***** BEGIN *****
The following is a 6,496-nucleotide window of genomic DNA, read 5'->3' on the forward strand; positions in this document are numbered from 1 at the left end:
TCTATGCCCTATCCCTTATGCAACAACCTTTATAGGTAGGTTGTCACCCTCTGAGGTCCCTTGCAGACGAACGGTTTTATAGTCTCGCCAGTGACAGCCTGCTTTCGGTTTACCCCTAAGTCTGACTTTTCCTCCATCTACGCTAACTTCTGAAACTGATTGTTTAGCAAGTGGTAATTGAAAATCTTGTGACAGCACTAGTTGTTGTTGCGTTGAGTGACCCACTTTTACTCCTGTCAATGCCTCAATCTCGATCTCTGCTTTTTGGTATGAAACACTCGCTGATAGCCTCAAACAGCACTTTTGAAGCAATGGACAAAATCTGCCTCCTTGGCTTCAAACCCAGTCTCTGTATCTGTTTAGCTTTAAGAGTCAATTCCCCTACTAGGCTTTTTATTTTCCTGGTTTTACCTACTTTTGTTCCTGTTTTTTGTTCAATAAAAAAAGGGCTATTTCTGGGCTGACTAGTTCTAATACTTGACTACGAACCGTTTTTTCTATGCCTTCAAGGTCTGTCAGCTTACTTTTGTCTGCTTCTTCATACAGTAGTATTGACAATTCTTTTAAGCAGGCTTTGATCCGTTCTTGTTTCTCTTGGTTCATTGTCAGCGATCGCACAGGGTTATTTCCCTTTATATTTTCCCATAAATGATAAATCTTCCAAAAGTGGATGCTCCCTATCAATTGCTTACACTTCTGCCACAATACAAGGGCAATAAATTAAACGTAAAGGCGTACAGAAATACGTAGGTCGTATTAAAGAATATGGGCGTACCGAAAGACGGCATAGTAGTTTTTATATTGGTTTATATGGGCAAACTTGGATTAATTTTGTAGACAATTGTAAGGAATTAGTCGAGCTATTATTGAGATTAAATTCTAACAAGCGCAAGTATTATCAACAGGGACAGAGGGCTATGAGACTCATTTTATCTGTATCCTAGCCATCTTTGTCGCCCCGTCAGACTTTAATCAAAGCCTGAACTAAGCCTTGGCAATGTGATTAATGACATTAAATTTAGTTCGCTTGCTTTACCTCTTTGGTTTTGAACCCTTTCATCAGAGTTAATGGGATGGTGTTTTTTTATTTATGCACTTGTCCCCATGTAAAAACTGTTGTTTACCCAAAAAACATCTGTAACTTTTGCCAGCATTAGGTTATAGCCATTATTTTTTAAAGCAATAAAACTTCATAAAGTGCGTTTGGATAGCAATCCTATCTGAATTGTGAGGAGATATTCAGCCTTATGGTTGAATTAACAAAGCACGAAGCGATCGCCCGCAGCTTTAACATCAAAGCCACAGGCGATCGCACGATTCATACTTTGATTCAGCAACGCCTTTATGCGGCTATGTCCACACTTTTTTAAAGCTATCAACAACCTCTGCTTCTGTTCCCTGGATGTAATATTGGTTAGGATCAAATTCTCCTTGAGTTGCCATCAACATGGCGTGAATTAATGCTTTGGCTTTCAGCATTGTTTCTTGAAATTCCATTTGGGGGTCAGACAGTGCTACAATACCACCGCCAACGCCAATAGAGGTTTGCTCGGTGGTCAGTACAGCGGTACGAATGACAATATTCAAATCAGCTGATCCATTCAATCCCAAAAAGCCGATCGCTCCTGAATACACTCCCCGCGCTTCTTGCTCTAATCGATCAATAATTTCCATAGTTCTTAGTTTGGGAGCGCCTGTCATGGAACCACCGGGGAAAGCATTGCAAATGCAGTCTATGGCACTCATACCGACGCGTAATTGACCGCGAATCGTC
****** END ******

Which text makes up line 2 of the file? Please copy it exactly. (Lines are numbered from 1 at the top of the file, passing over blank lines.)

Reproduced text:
TCTATGCCCTATCCCTTATGCAACAACCTTTATAGGTAGGTTGTCACCCTCTGAGGTCCCTTGCAGACGAACGGTTTTATAGTCTCGCCAGTGACAGCCTGCTTTCGGTTTACCCCTAAGTCTGACTTTTCCTCCATCTACGCTAACTTCTGAAACTGATTGTTTAGCAAGTGGTAATTGAAAATCTTGTGACAGCACTAGTTGTTGTTGCGTTGAGTGACCCACTTTTACTCCTGTCAATGCCTCAATCTCGATCTCTGCTTTTTGGTATGAAACACTCGCTGATAGCCTCAAACAGCACTTTTGAAGCAATGGACAAAATCTGCCTCCTTGGCTTCAAACCCAGTCTCTGTATCTGTTTAGCTTTAAGAGTCAATTCCCCTACTAGGCTTTTTATTTTCCTGGTTTTACCTACTTTTGTTCCTGTTTTTTGTTCAATAAAAAAAGGGCTATTTCTGGGCTGACTAGTTCTAATACTTGACTACGAACCGTTTTTTCTATGCCTTCAAGGTCTGTCAGCTTACTTTTGTCTGCTTCTTCATACAGTAGTATTGACAATTCTTTTAAGCAGGCTTTGATCCGTTCTTGTTTCTCTTGGTTCATTGTCAGCGATCGCACAGGGTTATTTCCCTTTATATTTTCCCATAAATGATAAATCTTCCAAAAGTGGATGCTCCCTATCAATTGCTTACACTTCTGCCACAATACAAGGGCAATAAATTAAACGTAAAGGCGTACAGAAATACGTAGGTCGTATTAAAGAATATGGGCGTACCGAAAGACGGCATAGTAGTTTTTATATTGGTTTATATGGGCAAACTTGGATTAATTTTGTAGACAATTGTAAGGAATTAGTCGAGCTATTATTGAGATTAAATTCTAACAAGCGCAAGTATTATCAACAGGGACAGAGGGCTATGAGACTCATTTTATCTGTATCCTAGCCATCTTTGTCGCCCCGTCAGACTTTAATCAAAGCCTGAACTAAGCCTTGGCAATGTGATTAATGACATTAAATTTAGTTCGCTTGCTTTACCTCTTTGGTTTTGAACCCTTTCATCAGAGTTAATGGGATGGTGTTTTTTTATTTATGCACTTGTCCCCATGTAAAAACTGTTGTTTACCCAAAAAACATCTGTAACTTTTGCCAGCATTAGGTTATAGCCATTATTTTTTAAAGCAATAAAACTTCATAAAGTGCGTTTGGATAGCAATCCTATCTGAATTGTGAGGAGATATTCAGCCTTATGGTTGAATTAACAAAGCACGAAGCGATCGCCCGCAGCTTTAACATCAAAGCCACAGGCGATCGCACGATTCATACTTTGATTCAGCAACGCCTTTATGCGGCTATGTCCACACTTTTTTAAAGCTATCAACAACCTCTGCTTCTGTTCCCTGGATGTAATATTGGTTAGGATCAAATTCTCCTTGAGTTGCCATCAACATGGCGTGAATTAATGCTTTGGCTTTCAGCATTGTTTCTTGAAATTCCATTTGGGGGTCAGACAGTGCTACAATACCACCGCCAACGCCAATAGAGGTTTGCTCGGTGGTCAGTACAGCGGTACGAATGACAATATTCAAATCAGCTGATCCATTCAATCCCAAAAAGCCGATCGCTCCTGAATACACTCCCCGCGCTTCTTGCTCTAATCGATCAATAATTTCCATAGTTCTTAGTTTGGGAGCGCCTGTCATGGAACCACCGGGGAAAGCATTGCAAATGCAGTCTATGGCACTCATACCGACGCGTAATTGACCGCGAATCGTC